. "9 Health Insurance Coverage in the American Community Survey: A Comparison to Two Other Federal Surveys--Joanna Turner and Michel Boudreaux." Databases for Estimating Health Insurance Coverage for Children: A Workshop Summary. Washington, DC: The National Academies Press, 2010.
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Databases for Estimating Health Insurance Coverage for Children: A Workshop Summary
further explore differences among the surveys. The focus here is on providing an overview for analysts who may not be familiar with the ACS, the CPS ASEC, or the NHIS estimates of health insurance coverage.
AMERICAN COMMUNITY SURVEY
The ACS is a nationwide survey designed to collect and produce economic, social, demographic, and housing estimates on an annual basis. It is conducted in all U.S. counties and Puerto Rico municipios and participation is required by law. About 3 million housing unit addresses are sampled annually throughout the United States and Puerto Rico. There are separate housing unit (HU) and group quarters (GQ) samples. GQ include nursing homes, correctional facilities, military barracks, and college/university housing, among others.
The sample coverage of the ACS is different from other surveys that gather information about health insurance coverage. For example, neither the CPS ASEC nor the NHIS samples institutional GQ, residents of Puerto Rico, or active-duty military members. Furthermore, neither the CPS ASEC nor the NHIS uses a sample that draws from every county equivalent across the United States.
ACS data are collected continuously using independent monthly samples. The ACS uses three modes of data collection for HUs. All sampled households are mailed a paper survey. All mail nonrespondents are followed up with an attempt for a telephone interview, and a sample of roughly one in three telephone nonrespondents is followed up with personal visits. The nonresponse interviews are conducted using computer-assisted instruments—computer-assisted telephone interviewing (CATI) or computer-assisted personal interviewing (CAPI).1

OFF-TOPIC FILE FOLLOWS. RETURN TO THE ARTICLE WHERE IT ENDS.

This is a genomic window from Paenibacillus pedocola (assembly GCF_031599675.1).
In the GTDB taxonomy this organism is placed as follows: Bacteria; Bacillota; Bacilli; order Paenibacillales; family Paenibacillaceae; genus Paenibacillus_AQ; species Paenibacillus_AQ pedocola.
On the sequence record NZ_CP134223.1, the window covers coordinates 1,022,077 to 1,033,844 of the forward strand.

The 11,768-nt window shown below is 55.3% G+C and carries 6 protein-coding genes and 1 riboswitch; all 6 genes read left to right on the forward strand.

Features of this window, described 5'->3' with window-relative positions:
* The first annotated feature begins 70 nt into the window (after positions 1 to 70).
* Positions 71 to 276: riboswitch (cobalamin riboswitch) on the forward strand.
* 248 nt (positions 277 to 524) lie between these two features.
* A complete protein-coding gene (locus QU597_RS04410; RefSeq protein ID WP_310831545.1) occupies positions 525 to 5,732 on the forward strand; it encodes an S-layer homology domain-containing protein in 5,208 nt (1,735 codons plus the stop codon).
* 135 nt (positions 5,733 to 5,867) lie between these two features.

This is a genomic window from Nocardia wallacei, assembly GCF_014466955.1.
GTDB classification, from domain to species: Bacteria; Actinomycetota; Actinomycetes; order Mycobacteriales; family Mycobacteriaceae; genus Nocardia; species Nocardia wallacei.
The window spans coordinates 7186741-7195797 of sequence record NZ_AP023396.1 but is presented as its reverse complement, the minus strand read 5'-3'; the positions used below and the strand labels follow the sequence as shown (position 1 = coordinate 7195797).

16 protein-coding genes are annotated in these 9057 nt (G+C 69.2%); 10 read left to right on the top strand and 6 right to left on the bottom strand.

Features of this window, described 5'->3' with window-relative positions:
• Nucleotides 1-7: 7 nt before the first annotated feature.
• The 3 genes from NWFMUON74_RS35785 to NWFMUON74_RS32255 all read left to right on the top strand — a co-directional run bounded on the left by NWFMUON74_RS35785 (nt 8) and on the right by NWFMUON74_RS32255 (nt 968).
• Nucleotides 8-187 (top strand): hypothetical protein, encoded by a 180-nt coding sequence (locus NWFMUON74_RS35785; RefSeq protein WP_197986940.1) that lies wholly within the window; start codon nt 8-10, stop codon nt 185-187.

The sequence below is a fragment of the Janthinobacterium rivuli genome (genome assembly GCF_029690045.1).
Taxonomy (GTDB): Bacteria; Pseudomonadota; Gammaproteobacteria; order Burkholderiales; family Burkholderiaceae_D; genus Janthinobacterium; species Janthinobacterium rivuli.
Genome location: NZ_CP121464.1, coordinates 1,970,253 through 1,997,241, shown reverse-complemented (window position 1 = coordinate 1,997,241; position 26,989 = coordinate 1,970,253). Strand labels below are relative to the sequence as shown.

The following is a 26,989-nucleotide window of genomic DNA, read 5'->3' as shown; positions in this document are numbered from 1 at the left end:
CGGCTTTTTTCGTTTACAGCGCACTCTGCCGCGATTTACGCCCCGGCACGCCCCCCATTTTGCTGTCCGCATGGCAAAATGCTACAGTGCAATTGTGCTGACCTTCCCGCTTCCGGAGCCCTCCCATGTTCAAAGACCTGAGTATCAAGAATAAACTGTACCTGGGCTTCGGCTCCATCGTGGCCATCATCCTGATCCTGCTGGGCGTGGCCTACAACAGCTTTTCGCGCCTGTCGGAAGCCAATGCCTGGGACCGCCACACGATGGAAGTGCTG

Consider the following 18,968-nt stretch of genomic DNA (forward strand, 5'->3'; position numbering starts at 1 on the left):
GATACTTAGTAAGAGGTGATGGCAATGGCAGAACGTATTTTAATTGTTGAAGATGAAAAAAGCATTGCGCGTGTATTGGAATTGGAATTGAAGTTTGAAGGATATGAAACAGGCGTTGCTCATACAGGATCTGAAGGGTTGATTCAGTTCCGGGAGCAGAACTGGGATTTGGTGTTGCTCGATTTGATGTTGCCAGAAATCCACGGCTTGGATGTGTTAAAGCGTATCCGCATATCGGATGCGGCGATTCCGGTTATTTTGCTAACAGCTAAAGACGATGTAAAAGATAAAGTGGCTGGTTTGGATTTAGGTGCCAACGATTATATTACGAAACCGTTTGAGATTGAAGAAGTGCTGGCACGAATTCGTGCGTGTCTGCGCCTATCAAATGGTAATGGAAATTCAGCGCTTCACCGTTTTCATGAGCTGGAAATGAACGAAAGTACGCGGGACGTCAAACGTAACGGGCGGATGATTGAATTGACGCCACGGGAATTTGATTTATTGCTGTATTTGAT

Respondents living in GQ facilities complete their forms using a different procedure based on the size of the facility. Some respondents fill out the paper form, and some forms are completed by field representatives.
The application of sequential modes in tandem with mandated responses leads to a high unit response rate. The official response rate is derived by estimating the number of completed interviews over the estimated number of units that should have been interviewed. This procedure omits units that are ineligible for the survey (such as businesses) and those that did not respond to the mail or phone interview but were not sampled for personal visit follow-up. In 2008, the response rate was 98 percent.2 This approach to calculating the response rate has appealing
Telephone nonresponse follow-up is conducted through CATI, and personal visit nonresponse follow-up is conducted through CAPI.